SOUTHINGTON — A policy on communications with the public and town employees split the Town Council along party lines this week.
The policy governing Town Council conduct includes a prohibition on disclosing confidential information “to the press or the Internet” before such information is officially released by town staff. It also directs town councilors to send questions for department leaders to Town Manager Mark Sciota and not to hold conversations with town employees on policy that might violate bargaining agreements.
The policy prohibits councilors from interfering with the town’s emergency management team as well.
Republicans said the written policy simply codifies what’s been existing practice. Town Council Chairwoman Victoria Triano said it’s a good reminder for veteran councilors as well as a notification for newer councilors.
“It’s not directed at anyone individually,” Triano said. “It’s here for clarification only so that we’ll be uniform in our response and uniform in getting information out.”
She and other councilors have received complaints about conflicting information being released by town leaders, Triano said.
Democrats said they didn’t have time to consider the policy when it was released at Monday night’s meeting and criticized it as too sweeping and a change from practice.
Jack Perry, a new councilor and Democrat who joined the board in November, said the policies seemed to target his efforts to inform residents on social media as well as his presence at last week’s COVID test kit giveaway.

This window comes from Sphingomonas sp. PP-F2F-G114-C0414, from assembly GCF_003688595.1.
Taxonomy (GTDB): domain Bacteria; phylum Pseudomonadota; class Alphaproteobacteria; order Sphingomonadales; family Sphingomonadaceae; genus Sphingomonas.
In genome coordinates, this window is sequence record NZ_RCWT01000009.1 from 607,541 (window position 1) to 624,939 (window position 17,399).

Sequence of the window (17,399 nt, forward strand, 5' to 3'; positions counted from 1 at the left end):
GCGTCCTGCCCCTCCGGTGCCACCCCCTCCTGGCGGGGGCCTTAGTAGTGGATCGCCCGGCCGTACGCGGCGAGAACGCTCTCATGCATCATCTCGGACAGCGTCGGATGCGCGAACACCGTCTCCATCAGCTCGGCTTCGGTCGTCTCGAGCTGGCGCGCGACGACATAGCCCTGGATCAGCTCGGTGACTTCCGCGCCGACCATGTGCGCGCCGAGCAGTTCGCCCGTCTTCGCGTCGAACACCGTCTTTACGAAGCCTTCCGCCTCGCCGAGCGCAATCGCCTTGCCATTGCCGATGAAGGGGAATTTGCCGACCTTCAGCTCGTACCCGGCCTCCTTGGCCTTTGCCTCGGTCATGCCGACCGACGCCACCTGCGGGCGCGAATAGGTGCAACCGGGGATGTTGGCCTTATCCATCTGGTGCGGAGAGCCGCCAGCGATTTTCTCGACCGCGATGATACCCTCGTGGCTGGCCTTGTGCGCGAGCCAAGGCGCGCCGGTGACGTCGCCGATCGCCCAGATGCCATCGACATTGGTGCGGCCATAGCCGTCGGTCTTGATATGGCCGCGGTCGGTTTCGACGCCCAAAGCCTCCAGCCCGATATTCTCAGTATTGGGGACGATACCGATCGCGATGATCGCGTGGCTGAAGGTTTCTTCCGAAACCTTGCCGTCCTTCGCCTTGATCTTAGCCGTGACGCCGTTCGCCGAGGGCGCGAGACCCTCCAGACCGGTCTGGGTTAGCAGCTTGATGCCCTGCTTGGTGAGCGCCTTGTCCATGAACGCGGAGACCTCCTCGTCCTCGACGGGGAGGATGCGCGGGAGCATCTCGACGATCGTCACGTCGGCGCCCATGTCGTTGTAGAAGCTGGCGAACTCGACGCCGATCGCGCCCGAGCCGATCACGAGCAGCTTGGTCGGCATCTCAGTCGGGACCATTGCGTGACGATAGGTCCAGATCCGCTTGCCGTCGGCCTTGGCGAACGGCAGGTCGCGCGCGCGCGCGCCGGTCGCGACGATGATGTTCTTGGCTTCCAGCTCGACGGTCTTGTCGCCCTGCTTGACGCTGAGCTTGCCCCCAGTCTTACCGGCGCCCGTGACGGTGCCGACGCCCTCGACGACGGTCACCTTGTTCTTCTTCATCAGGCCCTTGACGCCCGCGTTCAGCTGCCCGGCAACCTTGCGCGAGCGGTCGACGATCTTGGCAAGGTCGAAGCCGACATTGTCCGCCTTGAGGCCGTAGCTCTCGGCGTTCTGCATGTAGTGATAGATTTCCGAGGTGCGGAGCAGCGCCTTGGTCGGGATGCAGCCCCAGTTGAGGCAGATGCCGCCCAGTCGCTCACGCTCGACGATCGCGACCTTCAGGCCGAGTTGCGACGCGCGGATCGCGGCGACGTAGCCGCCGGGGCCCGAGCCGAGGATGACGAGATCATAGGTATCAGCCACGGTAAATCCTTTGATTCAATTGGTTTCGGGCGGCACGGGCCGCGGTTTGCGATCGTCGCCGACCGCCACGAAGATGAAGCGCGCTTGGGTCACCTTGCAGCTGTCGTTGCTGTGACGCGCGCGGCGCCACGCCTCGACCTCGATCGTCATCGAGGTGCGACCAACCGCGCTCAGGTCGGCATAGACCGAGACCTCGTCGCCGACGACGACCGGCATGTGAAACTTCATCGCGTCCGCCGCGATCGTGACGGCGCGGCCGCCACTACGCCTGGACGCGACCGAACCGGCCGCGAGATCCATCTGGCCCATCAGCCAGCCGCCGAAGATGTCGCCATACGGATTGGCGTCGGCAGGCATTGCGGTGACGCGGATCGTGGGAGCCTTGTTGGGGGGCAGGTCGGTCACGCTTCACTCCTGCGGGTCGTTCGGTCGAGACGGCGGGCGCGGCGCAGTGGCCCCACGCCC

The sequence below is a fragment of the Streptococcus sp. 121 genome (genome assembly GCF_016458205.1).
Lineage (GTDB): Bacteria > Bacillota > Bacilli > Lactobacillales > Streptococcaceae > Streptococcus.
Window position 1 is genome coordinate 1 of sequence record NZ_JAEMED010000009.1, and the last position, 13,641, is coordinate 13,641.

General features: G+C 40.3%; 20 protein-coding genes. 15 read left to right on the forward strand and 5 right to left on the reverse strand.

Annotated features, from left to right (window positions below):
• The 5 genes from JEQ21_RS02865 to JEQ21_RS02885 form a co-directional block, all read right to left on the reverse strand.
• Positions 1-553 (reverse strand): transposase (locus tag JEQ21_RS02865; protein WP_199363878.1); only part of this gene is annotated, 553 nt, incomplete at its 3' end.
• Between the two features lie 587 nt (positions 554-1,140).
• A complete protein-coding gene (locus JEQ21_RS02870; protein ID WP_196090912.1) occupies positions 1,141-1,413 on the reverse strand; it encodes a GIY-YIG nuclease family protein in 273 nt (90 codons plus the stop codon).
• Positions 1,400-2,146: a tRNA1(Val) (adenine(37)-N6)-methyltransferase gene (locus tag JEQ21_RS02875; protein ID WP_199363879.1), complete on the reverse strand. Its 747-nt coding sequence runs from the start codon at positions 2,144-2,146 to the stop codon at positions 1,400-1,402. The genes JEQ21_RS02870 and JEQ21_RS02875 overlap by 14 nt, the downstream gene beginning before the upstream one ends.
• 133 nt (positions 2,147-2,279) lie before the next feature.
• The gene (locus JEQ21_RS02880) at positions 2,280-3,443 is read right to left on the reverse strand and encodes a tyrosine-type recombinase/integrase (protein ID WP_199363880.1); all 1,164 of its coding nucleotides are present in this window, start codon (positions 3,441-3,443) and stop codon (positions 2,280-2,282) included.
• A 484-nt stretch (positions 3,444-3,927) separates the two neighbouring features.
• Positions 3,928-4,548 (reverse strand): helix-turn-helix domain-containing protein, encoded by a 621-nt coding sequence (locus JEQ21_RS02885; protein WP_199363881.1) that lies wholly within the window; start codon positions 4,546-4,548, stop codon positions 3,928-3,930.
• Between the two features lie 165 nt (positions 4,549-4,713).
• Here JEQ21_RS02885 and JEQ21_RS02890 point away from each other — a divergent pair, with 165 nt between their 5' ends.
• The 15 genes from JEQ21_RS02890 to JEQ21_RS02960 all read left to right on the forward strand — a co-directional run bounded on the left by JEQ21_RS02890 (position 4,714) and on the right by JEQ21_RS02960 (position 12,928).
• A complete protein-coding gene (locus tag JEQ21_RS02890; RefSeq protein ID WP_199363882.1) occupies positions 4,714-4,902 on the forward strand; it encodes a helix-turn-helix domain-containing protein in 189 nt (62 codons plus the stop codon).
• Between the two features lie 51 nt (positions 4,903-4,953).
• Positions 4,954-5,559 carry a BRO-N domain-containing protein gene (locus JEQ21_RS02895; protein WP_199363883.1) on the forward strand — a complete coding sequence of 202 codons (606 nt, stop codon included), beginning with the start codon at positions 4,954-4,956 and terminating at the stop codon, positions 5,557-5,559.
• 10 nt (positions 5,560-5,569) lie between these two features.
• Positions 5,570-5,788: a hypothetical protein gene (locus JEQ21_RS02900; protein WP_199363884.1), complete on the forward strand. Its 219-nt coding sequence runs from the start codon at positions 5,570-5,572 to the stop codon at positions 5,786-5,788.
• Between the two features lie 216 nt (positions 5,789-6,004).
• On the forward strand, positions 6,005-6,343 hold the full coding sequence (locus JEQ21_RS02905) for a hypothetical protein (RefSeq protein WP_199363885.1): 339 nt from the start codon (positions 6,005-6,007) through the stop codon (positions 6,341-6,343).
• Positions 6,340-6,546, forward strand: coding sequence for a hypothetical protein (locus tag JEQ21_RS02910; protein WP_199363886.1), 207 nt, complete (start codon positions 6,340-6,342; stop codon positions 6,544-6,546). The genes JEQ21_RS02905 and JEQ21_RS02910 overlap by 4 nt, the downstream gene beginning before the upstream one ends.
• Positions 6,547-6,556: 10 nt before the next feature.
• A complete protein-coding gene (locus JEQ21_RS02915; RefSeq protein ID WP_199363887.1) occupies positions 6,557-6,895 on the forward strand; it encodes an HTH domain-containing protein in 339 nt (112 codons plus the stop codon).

“I think this is tying our hands as elected officials,” Perry said. “I’m 31 years old. I use different techniques and methods.”
The council’s six Republicans prevailed in a vote to adopt the policy over the objections of the council’s three Democrats during Monday’s meeting. Democrats also unsuccessfully tried to table the vote until a future meeting.Miscommunication, residents’ confusion
Triano said residents were confused about whether the town was salting roads during a recent storm.
During the COVID test kit distribution, police closed the line briefly to allow buses to get through. Police announced that test kits had all been distributed, which wasn’t accurate. The distribution resumed and police Chief Jack Daly later released an apology to any residents who didn’t get a kit due to the confusion.
Triano said while that didn’t involve elected officials, it showed the importance of getting out accurate information. Town councilors should use information coming from Sciota or another town leader.
“We want to make sure what the people receive is accurate and clear and doesn’t cause confusion or misunderstanding,” Triano said.
Paul Chaplinsky, Town Council vice chairman and a Republican, also said the policy clarifies how councilors should go about asking questions concerning town operations. Both Chaplinsky and Sciota said questions should be directed to him as the council’s employee as well as the manager for all other town employees.
“The manager has to understand what his bosses are asking his subordinates. That’s management 101,” Sciota said.
“There has to be respect for the employees of the town,” Chaplinsky said.
Perry and other Democrats questioned whether they’d need to bring every single question to Sciota, such as financial questions during budget time.
“As an elected official I can’t reach out to a department head while a resident can reach out to a department head? It makes no sense,” Perry said.
Chris Palmieri, a Democratic councilor and former council chairman, said he didn’t understand why the policy was being pushed. After Monday’s meeting, Palmieri said the restrictions on councilors wasn’t simply a codification of existing practice.
Perry said communication methods have changed and elected officials need to use new methods, such as social media, to reach constituents.
“I think this (policy) is an attempt to stop the transparency I’m trying to bring between government and the residents and the voters,” he said.
Perry has clashed with Republican leadership over subcommittee appointments, minority representation and other issues.